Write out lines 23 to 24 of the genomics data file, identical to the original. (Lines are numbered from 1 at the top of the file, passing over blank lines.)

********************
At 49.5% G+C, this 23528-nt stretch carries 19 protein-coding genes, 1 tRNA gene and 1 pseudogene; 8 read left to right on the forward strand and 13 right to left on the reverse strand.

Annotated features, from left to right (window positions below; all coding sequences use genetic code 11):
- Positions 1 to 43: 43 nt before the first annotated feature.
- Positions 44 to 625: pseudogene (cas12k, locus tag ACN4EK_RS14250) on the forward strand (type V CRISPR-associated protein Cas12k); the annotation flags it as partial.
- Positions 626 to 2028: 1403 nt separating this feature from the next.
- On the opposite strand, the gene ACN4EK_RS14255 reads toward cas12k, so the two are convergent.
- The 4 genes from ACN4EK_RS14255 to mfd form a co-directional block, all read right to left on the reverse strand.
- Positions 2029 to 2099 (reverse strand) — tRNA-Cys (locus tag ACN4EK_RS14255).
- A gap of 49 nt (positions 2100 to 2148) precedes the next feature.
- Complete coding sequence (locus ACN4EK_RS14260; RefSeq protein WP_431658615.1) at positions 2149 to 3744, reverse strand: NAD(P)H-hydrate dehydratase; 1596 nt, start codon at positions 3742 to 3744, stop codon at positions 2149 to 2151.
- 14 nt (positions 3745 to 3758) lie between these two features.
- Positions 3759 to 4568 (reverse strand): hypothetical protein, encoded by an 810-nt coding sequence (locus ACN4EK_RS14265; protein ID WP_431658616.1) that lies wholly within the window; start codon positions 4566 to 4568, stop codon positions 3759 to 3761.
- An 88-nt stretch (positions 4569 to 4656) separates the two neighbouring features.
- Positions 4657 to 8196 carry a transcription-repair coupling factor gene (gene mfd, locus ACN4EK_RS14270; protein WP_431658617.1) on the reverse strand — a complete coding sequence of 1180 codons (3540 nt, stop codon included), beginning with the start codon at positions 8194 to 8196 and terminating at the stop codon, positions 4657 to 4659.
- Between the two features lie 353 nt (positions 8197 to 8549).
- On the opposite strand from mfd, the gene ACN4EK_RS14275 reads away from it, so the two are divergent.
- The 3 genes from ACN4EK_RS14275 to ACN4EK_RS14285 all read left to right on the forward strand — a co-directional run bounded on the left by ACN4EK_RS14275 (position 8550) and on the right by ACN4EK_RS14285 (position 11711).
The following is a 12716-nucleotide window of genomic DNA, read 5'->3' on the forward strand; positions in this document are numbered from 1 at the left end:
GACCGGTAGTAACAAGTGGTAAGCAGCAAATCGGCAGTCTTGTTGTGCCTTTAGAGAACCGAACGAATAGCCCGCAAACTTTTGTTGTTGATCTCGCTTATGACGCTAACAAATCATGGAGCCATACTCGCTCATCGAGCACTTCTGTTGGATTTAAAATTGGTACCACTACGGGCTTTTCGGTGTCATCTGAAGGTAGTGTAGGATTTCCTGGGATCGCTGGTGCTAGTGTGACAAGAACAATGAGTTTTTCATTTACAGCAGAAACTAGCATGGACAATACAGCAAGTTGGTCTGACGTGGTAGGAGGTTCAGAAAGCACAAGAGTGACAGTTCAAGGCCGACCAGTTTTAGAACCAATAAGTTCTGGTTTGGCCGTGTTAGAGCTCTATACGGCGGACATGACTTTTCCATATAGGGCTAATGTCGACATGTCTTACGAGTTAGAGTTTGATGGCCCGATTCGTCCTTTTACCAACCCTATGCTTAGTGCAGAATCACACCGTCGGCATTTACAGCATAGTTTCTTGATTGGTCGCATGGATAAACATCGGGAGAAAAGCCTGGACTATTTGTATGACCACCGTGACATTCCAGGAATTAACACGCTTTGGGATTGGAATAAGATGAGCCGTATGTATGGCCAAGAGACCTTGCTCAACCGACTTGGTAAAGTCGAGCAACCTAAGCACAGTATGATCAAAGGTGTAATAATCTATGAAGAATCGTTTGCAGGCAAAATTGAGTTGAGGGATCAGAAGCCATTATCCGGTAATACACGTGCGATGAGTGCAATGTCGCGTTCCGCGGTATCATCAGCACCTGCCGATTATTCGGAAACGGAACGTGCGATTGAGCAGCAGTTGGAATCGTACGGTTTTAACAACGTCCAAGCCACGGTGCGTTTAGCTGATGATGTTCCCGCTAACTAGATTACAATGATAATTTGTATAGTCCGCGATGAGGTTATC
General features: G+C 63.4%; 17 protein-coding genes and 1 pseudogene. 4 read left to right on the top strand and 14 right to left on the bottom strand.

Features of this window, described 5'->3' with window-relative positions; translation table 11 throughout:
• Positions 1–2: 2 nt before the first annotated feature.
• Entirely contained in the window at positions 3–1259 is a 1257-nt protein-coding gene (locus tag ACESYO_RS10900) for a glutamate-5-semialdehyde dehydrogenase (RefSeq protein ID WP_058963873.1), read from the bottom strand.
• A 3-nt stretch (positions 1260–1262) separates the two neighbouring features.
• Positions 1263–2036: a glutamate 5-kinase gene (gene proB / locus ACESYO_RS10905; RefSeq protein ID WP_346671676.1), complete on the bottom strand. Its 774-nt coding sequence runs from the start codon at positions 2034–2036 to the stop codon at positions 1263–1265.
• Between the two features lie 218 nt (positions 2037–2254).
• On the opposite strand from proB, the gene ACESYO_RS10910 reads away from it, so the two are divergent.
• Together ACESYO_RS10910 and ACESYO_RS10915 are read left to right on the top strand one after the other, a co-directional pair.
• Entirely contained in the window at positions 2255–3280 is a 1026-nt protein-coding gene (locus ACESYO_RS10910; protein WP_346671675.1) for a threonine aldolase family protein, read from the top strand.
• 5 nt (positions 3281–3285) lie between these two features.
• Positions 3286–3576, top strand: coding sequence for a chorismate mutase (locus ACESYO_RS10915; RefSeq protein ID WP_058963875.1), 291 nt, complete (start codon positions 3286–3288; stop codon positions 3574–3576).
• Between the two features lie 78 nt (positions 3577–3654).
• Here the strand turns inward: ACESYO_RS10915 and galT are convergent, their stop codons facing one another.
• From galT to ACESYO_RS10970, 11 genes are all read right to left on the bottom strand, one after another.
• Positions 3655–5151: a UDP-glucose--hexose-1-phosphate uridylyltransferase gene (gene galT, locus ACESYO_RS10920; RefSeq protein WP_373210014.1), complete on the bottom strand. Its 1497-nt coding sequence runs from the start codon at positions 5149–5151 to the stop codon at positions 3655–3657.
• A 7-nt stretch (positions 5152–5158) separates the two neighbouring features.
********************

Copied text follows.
• Entirely contained in the window at positions 3–1259 is a 1257-nt protein-coding gene (locus tag ACESYO_RS10900) for a glutamate-5-semialdehyde dehydrogenase (RefSeq protein ID WP_058963873.1), read from the bottom strand.
• A 3-nt stretch (positions 1260–1262) separates the two neighbouring features.